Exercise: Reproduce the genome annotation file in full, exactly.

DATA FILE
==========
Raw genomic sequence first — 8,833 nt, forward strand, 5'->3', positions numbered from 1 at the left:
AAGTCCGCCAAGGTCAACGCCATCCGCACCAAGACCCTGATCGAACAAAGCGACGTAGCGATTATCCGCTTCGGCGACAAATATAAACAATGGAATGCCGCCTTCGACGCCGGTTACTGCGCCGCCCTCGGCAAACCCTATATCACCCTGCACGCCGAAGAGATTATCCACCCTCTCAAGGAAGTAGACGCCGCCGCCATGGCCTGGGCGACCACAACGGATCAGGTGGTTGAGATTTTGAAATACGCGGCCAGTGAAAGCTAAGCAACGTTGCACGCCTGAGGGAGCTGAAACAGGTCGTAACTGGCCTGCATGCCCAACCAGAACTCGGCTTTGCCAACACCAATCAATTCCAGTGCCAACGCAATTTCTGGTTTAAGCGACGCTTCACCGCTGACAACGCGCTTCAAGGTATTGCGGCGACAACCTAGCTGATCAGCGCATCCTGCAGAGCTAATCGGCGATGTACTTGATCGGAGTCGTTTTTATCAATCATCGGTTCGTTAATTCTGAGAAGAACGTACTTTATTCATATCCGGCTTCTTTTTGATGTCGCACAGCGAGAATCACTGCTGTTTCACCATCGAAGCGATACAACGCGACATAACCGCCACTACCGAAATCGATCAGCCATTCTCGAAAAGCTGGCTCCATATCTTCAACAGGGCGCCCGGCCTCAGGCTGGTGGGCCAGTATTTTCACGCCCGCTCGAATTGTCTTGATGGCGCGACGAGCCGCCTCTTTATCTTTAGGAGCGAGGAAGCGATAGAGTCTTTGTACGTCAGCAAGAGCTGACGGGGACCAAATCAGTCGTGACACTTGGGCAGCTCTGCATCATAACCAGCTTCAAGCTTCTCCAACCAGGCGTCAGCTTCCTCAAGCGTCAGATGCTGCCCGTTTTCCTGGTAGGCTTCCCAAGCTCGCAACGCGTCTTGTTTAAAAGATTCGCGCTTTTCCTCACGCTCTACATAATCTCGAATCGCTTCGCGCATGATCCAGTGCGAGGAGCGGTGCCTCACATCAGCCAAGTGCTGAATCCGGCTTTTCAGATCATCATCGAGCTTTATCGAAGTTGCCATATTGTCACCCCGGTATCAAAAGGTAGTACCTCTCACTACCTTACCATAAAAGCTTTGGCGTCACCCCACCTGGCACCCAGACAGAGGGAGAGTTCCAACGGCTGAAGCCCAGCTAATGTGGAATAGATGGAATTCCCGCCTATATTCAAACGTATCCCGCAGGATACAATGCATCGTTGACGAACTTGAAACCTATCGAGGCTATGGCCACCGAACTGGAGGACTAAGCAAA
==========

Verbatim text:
Raw genomic sequence first — 8,833 nt, forward strand, 5'->3', positions numbered from 1 at the left:
AAGTCCGCCAAGGTCAACGCCATCCGCACCAAGACCCTGATCGAACAAAGCGACGTAGCGATTATCCGCTTCGGCGACAAATATAAACAATGGAATGCCGCCTTCGACGCCGGTTACTGCGCCGCCCTCGGCAAACCCTATATCACCCTGCACGCCGAAGAGATTATCCACCCTCTCAAGGAAGTAGACGCCGCCGCCATGGCCTGGGCGACCACAACGGATCAGGTGGTTGAGATTTTGAAATACGCGGCCAGTGAAAGCTAAGCAACGTTGCACGCCTGAGGGAGCTGAAACAGGTCGTAACTGGCCTGCATGCCCAACCAGAACTCGGCTTTGCCAACACCAATCAATTCCAGTGCCAACGCAATTTCTGGTTTAAGCGACGCTTCACCGCTGACAACGCGCTTCAAGGTATTGCGGCGACAACCTAGCTGATCAGCGCATCCTGCAGAGCTAATCGGCGATGTACTTGATCGGAGTCGTTTTTATCAATCATCGGTTCGTTAATTCTGAGAAGAACGTACTTTATTCATATCCGGCTTCTTTTTGATGTCGCACAGCGAGAATCACTGCTGTTTCACCATCGAAGCGATACAACGCGACATAACCGCCACTACCGAAATCGATCAGCCATTCTCGAAAAGCTGGCTCCATATCTTCAACAGGGCGCCCGGCCTCAGGCTGGTGGGCCAGTATTTTCACGCCCGCTCGAATTGTCTTGATGGCGCGACGAGCCGCCTCTTTATCTTTAGGAGCGAGGAAGCGATAGAGTCTTTGTACGTCAGCAAGAGCTGACGGGGACCAAATCAGTCGTGACACTTGGGCAGCTCTGCATCATAACCAGCTTCAAGCTTCTCCAACCAGGCGTCAGCTTCCTCAAGCGTCAGATGCTGCCCGTTTTCCTGGTAGGCTTCCCAAGCTCGCAACGCGTCTTGTTTAAAAGATTCGCGCTTTTCCTCACGCTCTACATAATCTCGAATCGCTTCGCGCATGATCCAGTGCGAGGAGCGGTGCCTCACATCAGCCAAGTGCTGAATCCGGCTTTTCAGATCATCATCGAGCTTTATCGAAGTTGCCATATTGTCACCCCGGTATCAAAAGGTAGTACCTCTCACTACCTTACCATAAAAGCTTTGGCGTCACCCCACCTGGCACCCAGACAGAGGGAGAGTTCCAACGGCTGAAGCCCAGCTAATGTGGAATAGATGGAATTCCCGCCTATATTCAAACGTATCCCGCAGGATACAATGCATCGTTGACGAACTTGAAACCTATCGAGGCTATGGCCACCGAACTGGAGGACTAAGCAAA